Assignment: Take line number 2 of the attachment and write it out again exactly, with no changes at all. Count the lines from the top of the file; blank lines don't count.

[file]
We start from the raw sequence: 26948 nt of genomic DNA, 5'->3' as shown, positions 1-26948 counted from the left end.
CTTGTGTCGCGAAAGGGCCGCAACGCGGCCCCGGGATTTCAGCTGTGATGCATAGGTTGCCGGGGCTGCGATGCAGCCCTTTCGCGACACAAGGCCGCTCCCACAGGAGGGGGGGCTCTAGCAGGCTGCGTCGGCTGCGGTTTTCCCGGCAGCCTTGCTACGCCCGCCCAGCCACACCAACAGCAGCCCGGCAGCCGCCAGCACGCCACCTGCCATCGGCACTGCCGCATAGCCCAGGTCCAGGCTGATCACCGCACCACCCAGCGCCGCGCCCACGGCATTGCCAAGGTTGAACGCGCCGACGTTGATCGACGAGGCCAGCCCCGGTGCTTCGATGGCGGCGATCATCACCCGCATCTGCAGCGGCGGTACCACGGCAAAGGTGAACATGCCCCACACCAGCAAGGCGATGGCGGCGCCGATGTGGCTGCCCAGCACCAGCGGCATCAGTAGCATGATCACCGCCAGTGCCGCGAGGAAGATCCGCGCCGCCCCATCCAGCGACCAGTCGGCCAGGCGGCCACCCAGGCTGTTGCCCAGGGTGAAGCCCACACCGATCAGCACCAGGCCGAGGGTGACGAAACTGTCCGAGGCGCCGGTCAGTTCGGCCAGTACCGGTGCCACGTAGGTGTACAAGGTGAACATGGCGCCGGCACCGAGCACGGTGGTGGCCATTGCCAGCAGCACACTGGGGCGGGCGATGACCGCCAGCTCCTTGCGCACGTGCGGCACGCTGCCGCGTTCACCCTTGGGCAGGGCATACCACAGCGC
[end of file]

CTTGTGTCGCGAAAGGGCCGCAACGCGGCCCCGGGATTTCAGCTGTGATGCATAGGTTGCCGGGGCTGCGATGCAGCCCTTTCGCGACACAAGGCCGCTCCCACAGGAGGGGGGGCTCTAGCAGGCTGCGTCGGCTGCGGTTTTCCCGGCAGCCTTGCTACGCCCGCCCAGCCACACCAACAGCAGCCCGGCAGCCGCCAGCACGCCACCTGCCATCGGCACTGCCGCATAGCCCAGGTCCAGGCTGATCACCGCACCACCCAGCGCCGCGCCCACGGCATTGCCAAGGTTGAACGCGCCGACGTTGATCGACGAGGCCAGCCCCGGTGCTTCGATGGCGGCGATCATCACCCGCATCTGCAGCGGCGGTACCACGGCAAAGGTGAACATGCCCCACACCAGCAAGGCGATGGCGGCGCCGATGTGGCTGCCCAGCACCAGCGGCATCAGTAGCATGATCACCGCCAGTGCCGCGAGGAAGATCCGCGCCGCCCCATCCAGCGACCAGTCGGCCAGGCGGCCACCCAGGCTGTTGCCCAGGGTGAAGCCCACACCGATCAGCACCAGGCCGAGGGTGACGAAACTGTCCGAGGCGCCGGTCAGTTCGGCCAGTACCGGTGCCACGTAGGTGTACAAGGTGAACATGGCGCCGGCACCGAGCACGGTGGTGGCCATTGCCAGCAGCACACTGGGGCGGGCGATGACCGCCAGCTCCTTGCGCACGTGCGGCACGCTGCCGCGTTCACCCTTGGGCAGGGCATACCACAGCGC